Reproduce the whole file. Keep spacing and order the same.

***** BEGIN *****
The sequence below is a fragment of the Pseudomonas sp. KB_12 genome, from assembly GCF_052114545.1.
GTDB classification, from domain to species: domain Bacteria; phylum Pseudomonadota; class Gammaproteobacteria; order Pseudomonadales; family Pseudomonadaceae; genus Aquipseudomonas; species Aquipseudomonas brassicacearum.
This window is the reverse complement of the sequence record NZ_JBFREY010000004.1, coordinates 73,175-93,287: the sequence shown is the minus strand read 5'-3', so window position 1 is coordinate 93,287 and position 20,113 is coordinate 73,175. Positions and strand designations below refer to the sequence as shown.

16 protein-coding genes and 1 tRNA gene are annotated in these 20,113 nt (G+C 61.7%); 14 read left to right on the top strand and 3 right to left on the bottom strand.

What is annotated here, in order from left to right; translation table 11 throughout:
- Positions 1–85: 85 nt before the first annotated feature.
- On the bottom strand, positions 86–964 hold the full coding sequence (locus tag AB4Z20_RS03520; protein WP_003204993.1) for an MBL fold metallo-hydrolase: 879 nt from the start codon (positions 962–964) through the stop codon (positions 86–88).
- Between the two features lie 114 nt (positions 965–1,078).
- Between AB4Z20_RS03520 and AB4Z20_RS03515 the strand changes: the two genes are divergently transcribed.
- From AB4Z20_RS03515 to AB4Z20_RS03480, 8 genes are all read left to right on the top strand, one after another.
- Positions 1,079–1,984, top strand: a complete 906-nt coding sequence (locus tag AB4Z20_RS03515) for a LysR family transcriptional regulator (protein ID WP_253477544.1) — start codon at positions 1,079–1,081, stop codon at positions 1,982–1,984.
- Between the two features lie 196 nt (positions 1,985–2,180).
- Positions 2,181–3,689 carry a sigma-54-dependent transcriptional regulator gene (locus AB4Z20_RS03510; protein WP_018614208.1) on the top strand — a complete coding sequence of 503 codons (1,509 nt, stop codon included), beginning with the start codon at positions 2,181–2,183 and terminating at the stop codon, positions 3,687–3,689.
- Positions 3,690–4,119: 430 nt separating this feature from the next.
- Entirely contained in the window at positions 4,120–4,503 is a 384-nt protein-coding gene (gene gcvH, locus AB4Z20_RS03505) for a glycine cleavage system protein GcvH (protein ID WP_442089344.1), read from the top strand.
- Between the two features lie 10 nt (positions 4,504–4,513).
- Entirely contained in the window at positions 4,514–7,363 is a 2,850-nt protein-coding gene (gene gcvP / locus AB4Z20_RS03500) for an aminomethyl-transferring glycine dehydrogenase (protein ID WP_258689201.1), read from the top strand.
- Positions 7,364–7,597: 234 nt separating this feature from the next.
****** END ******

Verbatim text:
The sequence below is a fragment of the Pseudomonas sp. KB_12 genome, from assembly GCF_052114545.1.
GTDB classification, from domain to species: domain Bacteria; phylum Pseudomonadota; class Gammaproteobacteria; order Pseudomonadales; family Pseudomonadaceae; genus Aquipseudomonas; species Aquipseudomonas brassicacearum.
This window is the reverse complement of the sequence record NZ_JBFREY010000004.1, coordinates 73,175-93,287: the sequence shown is the minus strand read 5'-3', so window position 1 is coordinate 93,287 and position 20,113 is coordinate 73,175. Positions and strand designations below refer to the sequence as shown.

16 protein-coding genes and 1 tRNA gene are annotated in these 20,113 nt (G+C 61.7%); 14 read left to right on the top strand and 3 right to left on the bottom strand.

What is annotated here, in order from left to right; translation table 11 throughout:
- Positions 1–85: 85 nt before the first annotated feature.
- On the bottom strand, positions 86–964 hold the full coding sequence (locus tag AB4Z20_RS03520; protein WP_003204993.1) for an MBL fold metallo-hydrolase: 879 nt from the start codon (positions 962–964) through the stop codon (positions 86–88).
- Between the two features lie 114 nt (positions 965–1,078).
- Between AB4Z20_RS03520 and AB4Z20_RS03515 the strand changes: the two genes are divergently transcribed.
- From AB4Z20_RS03515 to AB4Z20_RS03480, 8 genes are all read left to right on the top strand, one after another.
- Positions 1,079–1,984, top strand: a complete 906-nt coding sequence (locus tag AB4Z20_RS03515) for a LysR family transcriptional regulator (protein ID WP_253477544.1) — start codon at positions 1,079–1,081, stop codon at positions 1,982–1,984.
- Between the two features lie 196 nt (positions 1,985–2,180).
- Positions 2,181–3,689 carry a sigma-54-dependent transcriptional regulator gene (locus AB4Z20_RS03510; protein WP_018614208.1) on the top strand — a complete coding sequence of 503 codons (1,509 nt, stop codon included), beginning with the start codon at positions 2,181–2,183 and terminating at the stop codon, positions 3,687–3,689.
- Positions 3,690–4,119: 430 nt separating this feature from the next.
- Entirely contained in the window at positions 4,120–4,503 is a 384-nt protein-coding gene (gene gcvH, locus AB4Z20_RS03505) for a glycine cleavage system protein GcvH (protein ID WP_442089344.1), read from the top strand.
- Between the two features lie 10 nt (positions 4,504–4,513).
- Entirely contained in the window at positions 4,514–7,363 is a 2,850-nt protein-coding gene (gene gcvP / locus AB4Z20_RS03500) for an aminomethyl-transferring glycine dehydrogenase (protein ID WP_258689201.1), read from the top strand.
- Positions 7,364–7,597: 234 nt separating this feature from the next.